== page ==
Understanding Credit Utilization
Credit Utilization and Your Credit Score
Credit cards provide the ability to build a credit record and receive a credit score. When you use credit cards responsibly, you have access to additional funds in an emergency, you can finance large purchases that might take a few months to pay off, you can earn points or cash-back rewards on your monthly spending, and in some cases, you have access to services such as roadside assistance, travel plan assistance, upscale airport lounges, and concierge help while traveling.
If you have a high credit utilization on your cards, however, you might find yourself with a lower FICO score on your credit report, a more difficult time making larger monthly payments, and a potentially higher interest rate on your cards if you make any payments late.
Credit utilization has a big influence on your credit score, so you should know what it is and how you can manage it to get the best credit rating and the benefits that come with it..
What Is Credit Utilization?
Credit utilization is the ratio of your outstanding credit card balances to your credit card limits. It measures the amount of credit limit you are using. For example, if your balance is $300 and your credit limit is $1,000, then your credit utilization for that credit card is 30 percent.
If you’re adding $500 per month of new charges on your card and your limit is $1,000, you’ll have a utilization rate of 50 percent.
To calculate your credit utilization, simply divide your credit card balance by your credit limit, then multiply by 100. The lower your credit utilization percentage, the better. A low credit utilization shows that you're only using a small amount of the credit that's been loaned to you.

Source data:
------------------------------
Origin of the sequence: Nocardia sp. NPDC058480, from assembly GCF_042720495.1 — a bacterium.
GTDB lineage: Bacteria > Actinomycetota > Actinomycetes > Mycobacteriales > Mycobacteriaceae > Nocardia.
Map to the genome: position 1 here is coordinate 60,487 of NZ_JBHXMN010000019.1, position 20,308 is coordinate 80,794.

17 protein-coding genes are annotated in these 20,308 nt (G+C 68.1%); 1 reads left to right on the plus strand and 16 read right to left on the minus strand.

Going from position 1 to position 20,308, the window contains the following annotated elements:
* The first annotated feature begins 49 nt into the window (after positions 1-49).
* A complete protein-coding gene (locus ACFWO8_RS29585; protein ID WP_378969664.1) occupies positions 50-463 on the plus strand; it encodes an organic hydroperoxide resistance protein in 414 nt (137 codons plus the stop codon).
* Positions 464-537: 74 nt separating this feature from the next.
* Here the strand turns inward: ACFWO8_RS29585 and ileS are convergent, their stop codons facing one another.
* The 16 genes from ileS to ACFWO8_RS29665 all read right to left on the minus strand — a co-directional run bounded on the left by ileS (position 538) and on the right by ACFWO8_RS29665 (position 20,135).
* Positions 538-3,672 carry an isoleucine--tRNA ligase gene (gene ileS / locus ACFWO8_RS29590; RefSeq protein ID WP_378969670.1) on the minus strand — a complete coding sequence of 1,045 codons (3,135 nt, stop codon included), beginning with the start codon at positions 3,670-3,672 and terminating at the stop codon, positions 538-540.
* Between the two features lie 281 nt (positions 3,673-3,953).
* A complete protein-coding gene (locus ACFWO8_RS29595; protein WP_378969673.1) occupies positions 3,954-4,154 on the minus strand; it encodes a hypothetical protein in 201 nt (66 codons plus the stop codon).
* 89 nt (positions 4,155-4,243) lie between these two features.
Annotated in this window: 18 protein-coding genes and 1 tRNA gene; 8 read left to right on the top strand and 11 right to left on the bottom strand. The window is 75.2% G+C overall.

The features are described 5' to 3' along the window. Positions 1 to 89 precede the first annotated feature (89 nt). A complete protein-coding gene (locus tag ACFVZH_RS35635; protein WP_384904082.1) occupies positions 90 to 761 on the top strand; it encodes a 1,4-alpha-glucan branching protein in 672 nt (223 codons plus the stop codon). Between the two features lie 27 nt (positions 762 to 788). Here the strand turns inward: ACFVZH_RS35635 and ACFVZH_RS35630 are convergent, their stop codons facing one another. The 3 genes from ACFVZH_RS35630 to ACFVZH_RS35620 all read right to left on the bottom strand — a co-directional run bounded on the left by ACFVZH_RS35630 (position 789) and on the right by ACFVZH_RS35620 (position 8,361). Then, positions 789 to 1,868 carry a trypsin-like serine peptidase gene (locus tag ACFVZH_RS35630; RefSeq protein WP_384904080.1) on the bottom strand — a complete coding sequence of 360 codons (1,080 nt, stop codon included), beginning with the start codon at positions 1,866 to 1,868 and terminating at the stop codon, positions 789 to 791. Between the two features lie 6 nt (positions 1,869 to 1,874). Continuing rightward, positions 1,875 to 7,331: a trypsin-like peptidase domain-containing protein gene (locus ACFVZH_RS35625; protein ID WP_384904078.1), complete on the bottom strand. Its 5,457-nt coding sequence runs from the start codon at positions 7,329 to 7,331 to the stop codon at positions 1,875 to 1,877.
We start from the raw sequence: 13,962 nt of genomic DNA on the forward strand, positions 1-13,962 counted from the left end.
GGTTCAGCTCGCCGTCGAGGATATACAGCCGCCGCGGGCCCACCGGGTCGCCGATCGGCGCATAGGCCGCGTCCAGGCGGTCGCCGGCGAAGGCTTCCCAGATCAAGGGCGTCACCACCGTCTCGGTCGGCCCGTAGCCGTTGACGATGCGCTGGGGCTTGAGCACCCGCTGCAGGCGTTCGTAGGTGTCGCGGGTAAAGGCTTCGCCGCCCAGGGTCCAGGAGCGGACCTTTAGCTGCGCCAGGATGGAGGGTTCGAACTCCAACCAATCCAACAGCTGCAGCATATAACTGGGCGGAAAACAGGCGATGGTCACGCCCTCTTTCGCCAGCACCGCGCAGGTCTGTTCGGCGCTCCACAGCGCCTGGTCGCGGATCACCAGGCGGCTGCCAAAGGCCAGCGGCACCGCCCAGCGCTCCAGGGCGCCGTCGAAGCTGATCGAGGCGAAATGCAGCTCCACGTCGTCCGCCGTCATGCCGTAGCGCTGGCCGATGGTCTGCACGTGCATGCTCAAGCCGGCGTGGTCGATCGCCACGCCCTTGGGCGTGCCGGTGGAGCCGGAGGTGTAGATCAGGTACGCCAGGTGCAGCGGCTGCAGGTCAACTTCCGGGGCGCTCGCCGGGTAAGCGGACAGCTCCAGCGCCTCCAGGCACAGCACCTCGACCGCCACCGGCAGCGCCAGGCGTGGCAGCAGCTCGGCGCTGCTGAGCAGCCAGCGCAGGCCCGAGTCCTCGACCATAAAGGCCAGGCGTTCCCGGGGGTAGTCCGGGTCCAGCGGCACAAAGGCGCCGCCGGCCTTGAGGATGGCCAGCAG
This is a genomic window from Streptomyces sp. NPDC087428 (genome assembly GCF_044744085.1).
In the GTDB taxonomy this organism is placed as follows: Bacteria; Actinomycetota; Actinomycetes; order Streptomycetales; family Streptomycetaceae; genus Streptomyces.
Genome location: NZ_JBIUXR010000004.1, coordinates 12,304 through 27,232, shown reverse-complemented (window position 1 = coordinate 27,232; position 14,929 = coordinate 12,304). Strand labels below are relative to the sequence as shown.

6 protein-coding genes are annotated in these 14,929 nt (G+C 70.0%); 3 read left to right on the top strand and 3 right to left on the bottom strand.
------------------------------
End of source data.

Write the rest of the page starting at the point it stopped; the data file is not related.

Five major factors have an influence on your credit score:
- Payment history (35 percent)
- Level of debt/credit utilization (30 percent)
- The age of credit (15 percent)
- Mix of credit (10 percent)
- Credit inquiries (10 percent)
Your credit score—including your credit utilization—is calculated based on the most recent information posted on your credit report. Because credit card information is updated on your credit report based on billing cycles and not in real time, your credit score may not reflect the most recent changes to your credit card balance and credit limit.
Instead, the balance and credit limit as of your credit card account statement closing date is what's used to calculate your credit score.
How Credit Habits Factor Into Your Credit Score
The FICO scoring model looks at your credit utilization in two parts. First, it scores the credit utilization for each of your credit cards separately. Then, it calculates your overall credit utilization, that is, the total of all your credit card balances compared to your total credit limits. A high credit utilization in either category can hurt your credit score.
Credit utilization is 23 percent of the VantageScore, another type of credit scoring calculation, but the score also considers your balances as 15 percent and available credit as 7 percent of its score. In total, the amount of your credit card debt affects 45 percent of your VantageScore.